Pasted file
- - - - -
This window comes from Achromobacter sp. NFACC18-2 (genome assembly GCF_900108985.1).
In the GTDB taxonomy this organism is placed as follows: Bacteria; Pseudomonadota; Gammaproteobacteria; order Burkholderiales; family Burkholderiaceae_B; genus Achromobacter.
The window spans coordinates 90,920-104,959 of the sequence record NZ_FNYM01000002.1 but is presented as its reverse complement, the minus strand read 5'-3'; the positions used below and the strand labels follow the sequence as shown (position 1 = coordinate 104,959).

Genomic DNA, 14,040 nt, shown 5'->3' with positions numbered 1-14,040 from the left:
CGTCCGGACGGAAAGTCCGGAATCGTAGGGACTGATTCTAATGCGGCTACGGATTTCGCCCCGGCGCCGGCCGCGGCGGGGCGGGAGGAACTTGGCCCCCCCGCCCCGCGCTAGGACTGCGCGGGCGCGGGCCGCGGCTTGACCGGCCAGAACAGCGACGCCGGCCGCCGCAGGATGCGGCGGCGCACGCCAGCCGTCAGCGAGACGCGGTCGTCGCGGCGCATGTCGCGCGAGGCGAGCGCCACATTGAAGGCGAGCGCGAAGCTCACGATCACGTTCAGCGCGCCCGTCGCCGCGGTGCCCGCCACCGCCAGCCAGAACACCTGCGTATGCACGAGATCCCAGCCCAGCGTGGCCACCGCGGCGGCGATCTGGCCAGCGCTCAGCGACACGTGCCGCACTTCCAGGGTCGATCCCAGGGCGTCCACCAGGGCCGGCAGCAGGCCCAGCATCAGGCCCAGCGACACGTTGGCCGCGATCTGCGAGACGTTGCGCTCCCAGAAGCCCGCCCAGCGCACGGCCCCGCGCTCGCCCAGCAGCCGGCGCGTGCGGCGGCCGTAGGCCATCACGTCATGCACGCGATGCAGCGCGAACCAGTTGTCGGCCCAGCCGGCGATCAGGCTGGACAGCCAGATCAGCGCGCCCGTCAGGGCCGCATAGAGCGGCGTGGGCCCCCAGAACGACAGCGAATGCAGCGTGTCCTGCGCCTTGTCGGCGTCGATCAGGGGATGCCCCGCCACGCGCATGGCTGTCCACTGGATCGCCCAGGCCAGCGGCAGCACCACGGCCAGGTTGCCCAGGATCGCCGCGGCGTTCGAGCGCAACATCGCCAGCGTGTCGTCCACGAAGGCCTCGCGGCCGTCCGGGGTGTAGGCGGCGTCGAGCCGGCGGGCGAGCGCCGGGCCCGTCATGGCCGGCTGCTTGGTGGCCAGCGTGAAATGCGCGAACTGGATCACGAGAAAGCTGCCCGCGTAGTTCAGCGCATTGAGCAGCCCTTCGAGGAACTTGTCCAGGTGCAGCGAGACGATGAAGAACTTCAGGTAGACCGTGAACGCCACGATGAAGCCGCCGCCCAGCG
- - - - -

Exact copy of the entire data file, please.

This window comes from Achromobacter sp. NFACC18-2 (genome assembly GCF_900108985.1).
In the GTDB taxonomy this organism is placed as follows: Bacteria; Pseudomonadota; Gammaproteobacteria; order Burkholderiales; family Burkholderiaceae_B; genus Achromobacter.
The window spans coordinates 90,920-104,959 of the sequence record NZ_FNYM01000002.1 but is presented as its reverse complement, the minus strand read 5'-3'; the positions used below and the strand labels follow the sequence as shown (position 1 = coordinate 104,959).

Genomic DNA, 14,040 nt, shown 5'->3' with positions numbered 1-14,040 from the left:
CGTCCGGACGGAAAGTCCGGAATCGTAGGGACTGATTCTAATGCGGCTACGGATTTCGCCCCGGCGCCGGCCGCGGCGGGGCGGGAGGAACTTGGCCCCCCCGCCCCGCGCTAGGACTGCGCGGGCGCGGGCCGCGGCTTGACCGGCCAGAACAGCGACGCCGGCCGCCGCAGGATGCGGCGGCGCACGCCAGCCGTCAGCGAGACGCGGTCGTCGCGGCGCATGTCGCGCGAGGCGAGCGCCACATTGAAGGCGAGCGCGAAGCTCACGATCACGTTCAGCGCGCCCGTCGCCGCGGTGCCCGCCACCGCCAGCCAGAACACCTGCGTATGCACGAGATCCCAGCCCAGCGTGGCCACCGCGGCGGCGATCTGGCCAGCGCTCAGCGACACGTGCCGCACTTCCAGGGTCGATCCCAGGGCGTCCACCAGGGCCGGCAGCAGGCCCAGCATCAGGCCCAGCGACACGTTGGCCGCGATCTGCGAGACGTTGCGCTCCCAGAAGCCCGCCCAGCGCACGGCCCCGCGCTCGCCCAGCAGCCGGCGCGTGCGGCGGCCGTAGGCCATCACGTCATGCACGCGATGCAGCGCGAACCAGTTGTCGGCCCAGCCGGCGATCAGGCTGGACAGCCAGATCAGCGCGCCCGTCAGGGCCGCATAGAGCGGCGTGGGCCCCCAGAACGACAGCGAATGCAGCGTGTCCTGCGCCTTGTCGGCGTCGATCAGGGGATGCCCCGCCACGCGCATGGCTGTCCACTGGATCGCCCAGGCCAGCGGCAGCACCACGGCCAGGTTGCCCAGGATCGCCGCGGCGTTCGAGCGCAACATCGCCAGCGTGTCGTCCACGAAGGCCTCGCGGCCGTCCGGGGTGTAGGCGGCGTCGAGCCGGCGGGCGAGCGCCGGGCCCGTCATGGCCGGCTGCTTGGTGGCCAGCGTGAAATGCGCGAACTGGATCACGAGAAAGCTGCCCGCGTAGTTCAGCGCATTGAGCAGCCCTTCGAGGAACTTGTCCAGGTGCAGCGAGACGATGAAGAACTTCAGGTAGACCGTGAACGCCACGATGAAGCCGCCGCCCAGCG